This morning, Matthew Dowd looks back at the Obama administration’s Iran deal and laments, “I am wondering how many folks are aware that the money the US sent Iran as part of nuclear deal was actually Iran’s assets to begin with. It was their own money we returned. It wasn’t taxpayer money.” Yes, but we froze those assets after they raided our embassy, took American diplomatic staff hostage in violation of just about every international law and treaty, paraded them before the cameras, and beat them. Think of the seized assets as a criminal fine, one of the few ways we could punish the Iranians for their barbaric acts against our people.

We want to be more direct with Matt.  Most of it was taxpayer money.  Below (no, we don’t cite ourselves) we explain the deal.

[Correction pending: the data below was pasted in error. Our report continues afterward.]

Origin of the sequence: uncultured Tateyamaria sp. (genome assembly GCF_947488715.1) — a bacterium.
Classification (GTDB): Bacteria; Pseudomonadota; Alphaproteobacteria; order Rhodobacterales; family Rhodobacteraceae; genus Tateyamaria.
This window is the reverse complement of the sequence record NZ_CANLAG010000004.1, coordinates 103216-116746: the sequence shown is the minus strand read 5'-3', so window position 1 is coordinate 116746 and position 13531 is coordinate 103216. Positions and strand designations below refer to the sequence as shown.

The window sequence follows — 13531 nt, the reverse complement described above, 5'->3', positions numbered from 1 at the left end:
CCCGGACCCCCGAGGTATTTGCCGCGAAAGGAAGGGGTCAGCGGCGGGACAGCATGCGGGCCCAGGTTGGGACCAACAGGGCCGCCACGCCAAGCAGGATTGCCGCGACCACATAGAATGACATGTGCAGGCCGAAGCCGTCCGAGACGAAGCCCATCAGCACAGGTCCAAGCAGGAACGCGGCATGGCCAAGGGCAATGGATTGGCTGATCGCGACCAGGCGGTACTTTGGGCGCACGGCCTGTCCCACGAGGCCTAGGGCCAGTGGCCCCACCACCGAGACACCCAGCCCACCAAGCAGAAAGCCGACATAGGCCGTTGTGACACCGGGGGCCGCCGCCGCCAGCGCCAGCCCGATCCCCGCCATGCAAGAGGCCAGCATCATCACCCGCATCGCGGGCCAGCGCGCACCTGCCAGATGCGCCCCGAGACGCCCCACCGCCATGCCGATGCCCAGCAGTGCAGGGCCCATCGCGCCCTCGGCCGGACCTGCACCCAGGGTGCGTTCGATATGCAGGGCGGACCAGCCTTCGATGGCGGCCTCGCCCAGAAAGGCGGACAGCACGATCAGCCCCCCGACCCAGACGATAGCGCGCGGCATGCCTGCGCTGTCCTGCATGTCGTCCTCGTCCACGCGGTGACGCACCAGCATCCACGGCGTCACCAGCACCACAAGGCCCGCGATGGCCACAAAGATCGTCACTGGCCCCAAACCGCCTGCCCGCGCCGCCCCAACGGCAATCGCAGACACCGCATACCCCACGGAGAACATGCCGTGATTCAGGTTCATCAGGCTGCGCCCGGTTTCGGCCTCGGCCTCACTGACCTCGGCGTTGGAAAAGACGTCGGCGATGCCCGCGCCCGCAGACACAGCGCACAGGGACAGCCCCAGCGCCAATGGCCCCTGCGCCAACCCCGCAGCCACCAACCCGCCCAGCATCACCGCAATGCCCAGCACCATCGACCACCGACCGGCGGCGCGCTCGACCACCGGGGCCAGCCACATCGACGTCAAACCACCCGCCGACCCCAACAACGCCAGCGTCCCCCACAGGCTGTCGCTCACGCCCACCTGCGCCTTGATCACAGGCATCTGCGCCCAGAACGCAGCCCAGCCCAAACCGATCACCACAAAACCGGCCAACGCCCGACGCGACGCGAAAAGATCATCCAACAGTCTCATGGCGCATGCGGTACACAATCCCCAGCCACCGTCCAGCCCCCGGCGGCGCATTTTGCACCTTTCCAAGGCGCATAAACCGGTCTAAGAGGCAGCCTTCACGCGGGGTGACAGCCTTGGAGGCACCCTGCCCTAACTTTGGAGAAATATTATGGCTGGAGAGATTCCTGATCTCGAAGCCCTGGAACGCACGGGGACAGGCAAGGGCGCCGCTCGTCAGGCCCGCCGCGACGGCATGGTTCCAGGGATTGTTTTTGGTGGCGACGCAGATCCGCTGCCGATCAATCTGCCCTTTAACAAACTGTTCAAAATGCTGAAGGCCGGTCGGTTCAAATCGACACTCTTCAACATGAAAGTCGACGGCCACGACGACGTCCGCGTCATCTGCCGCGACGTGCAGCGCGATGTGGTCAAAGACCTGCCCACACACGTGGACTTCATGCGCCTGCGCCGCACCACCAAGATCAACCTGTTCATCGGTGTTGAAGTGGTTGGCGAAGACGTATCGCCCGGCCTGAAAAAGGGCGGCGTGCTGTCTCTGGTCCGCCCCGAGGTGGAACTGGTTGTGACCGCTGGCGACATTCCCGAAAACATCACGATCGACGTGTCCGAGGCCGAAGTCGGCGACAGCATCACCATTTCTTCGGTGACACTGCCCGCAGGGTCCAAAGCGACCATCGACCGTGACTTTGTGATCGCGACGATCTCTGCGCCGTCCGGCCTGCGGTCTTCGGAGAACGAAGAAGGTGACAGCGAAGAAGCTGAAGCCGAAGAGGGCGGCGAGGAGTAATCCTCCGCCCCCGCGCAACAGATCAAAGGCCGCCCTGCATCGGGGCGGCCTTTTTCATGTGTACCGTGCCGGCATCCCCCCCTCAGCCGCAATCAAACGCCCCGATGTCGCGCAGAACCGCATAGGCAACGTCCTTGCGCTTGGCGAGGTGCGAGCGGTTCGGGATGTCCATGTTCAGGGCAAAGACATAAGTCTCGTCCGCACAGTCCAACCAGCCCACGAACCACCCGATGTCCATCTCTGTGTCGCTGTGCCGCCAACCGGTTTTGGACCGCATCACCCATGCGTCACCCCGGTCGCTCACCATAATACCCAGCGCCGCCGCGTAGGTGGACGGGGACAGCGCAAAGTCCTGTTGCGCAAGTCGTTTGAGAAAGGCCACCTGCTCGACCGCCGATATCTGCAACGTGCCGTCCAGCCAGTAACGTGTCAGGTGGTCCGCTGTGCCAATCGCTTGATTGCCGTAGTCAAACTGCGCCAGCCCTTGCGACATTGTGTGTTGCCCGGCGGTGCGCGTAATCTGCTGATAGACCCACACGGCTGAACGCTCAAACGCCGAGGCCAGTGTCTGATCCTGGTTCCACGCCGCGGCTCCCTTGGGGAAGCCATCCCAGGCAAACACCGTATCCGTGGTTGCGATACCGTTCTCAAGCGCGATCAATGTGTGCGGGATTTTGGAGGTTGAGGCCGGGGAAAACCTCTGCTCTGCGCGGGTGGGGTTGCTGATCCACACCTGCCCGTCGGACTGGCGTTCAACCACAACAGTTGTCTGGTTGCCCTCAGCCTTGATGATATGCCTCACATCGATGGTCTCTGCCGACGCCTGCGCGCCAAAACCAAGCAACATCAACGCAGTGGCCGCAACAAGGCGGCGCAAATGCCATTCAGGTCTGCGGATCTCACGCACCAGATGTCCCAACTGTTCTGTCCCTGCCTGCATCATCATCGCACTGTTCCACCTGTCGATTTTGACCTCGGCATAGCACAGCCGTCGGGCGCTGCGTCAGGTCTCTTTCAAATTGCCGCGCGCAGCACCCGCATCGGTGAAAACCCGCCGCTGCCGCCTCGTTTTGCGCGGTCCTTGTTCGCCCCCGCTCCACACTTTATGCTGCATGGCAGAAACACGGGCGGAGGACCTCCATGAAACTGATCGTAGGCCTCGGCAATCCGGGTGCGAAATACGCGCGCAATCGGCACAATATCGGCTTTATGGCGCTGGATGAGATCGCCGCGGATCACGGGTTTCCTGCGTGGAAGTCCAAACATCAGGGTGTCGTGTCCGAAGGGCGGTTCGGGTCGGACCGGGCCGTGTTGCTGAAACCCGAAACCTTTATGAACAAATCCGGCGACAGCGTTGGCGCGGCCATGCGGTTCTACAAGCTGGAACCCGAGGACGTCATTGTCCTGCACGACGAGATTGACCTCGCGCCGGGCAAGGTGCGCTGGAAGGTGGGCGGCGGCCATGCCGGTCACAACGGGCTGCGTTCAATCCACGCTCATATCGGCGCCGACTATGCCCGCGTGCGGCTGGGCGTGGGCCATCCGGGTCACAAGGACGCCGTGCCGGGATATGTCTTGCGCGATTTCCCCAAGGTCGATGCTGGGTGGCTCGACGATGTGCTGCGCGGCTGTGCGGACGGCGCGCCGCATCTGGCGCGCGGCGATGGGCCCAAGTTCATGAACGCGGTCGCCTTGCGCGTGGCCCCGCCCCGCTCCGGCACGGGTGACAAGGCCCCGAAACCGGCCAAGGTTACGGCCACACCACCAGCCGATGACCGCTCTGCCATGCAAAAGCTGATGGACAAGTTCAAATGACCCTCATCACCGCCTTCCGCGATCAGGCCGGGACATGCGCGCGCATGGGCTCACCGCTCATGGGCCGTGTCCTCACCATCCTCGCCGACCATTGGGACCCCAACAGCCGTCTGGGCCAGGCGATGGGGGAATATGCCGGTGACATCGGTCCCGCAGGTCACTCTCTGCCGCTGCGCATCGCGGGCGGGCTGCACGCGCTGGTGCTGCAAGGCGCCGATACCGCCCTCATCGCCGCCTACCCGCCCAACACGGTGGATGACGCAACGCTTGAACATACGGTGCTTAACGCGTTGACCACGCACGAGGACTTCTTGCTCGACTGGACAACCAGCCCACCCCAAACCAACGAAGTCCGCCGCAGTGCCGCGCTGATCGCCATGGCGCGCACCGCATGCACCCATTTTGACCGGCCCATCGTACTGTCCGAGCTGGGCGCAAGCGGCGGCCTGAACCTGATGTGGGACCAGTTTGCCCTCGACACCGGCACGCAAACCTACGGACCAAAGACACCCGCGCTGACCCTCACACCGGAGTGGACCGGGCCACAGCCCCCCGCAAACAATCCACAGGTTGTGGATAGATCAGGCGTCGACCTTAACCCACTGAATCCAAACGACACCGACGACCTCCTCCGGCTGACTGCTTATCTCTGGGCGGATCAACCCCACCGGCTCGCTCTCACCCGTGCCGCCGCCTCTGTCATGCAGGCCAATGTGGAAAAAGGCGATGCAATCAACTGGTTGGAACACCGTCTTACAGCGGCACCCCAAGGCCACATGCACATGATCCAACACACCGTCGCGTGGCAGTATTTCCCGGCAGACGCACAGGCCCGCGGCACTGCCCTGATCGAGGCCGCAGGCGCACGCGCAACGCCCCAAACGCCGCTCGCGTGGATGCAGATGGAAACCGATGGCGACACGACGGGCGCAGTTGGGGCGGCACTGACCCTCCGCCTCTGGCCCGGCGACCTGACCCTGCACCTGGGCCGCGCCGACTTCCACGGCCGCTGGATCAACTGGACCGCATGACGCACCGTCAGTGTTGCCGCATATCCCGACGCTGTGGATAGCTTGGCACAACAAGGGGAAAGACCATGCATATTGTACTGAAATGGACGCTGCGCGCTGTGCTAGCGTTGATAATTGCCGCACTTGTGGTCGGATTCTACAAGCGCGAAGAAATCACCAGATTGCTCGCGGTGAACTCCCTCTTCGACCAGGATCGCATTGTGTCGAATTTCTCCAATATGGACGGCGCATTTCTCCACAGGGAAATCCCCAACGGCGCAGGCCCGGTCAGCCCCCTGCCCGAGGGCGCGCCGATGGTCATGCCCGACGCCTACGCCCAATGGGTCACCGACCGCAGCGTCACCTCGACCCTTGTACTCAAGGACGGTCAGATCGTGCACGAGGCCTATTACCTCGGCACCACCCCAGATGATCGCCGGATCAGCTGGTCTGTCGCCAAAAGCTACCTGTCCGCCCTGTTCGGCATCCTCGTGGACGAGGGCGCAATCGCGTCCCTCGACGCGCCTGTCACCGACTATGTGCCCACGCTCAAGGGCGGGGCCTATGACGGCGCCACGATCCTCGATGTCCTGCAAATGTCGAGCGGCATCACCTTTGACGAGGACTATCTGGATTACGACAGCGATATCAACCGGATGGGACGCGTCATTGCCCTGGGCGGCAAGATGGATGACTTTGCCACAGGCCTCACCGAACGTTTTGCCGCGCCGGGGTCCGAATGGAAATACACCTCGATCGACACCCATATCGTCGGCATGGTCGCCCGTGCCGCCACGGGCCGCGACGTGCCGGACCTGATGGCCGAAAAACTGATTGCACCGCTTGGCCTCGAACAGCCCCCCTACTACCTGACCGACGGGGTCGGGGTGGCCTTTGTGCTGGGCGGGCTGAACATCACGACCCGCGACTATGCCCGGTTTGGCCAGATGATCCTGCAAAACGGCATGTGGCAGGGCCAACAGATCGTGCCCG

Given the turmoil in Iran it is not a surprise that the USD has been the stronger currency over the past 37 years.  So when it is stated in millions of USD we say that we received $400 and paid $1,700 37 years later.  But when we put it in IRR [Iran’s currency], we say that we received 28 billion IRR (an exchange rate of about 71 to the dollar) and repaid 52,904 billion IRR (an exchange rate of 31,120 to the dollar).

So the decision to add interest increased the payment by a factor of four.  The decision to denominate the assets in dollars increased the payment by a factor of over a thousand.  The previous administration caved in every possible way to make a large parent to Iran.  It was a bad idea to give Iran anything but it took fancy accounting to give them $1.7 billion rather than $1 million or so.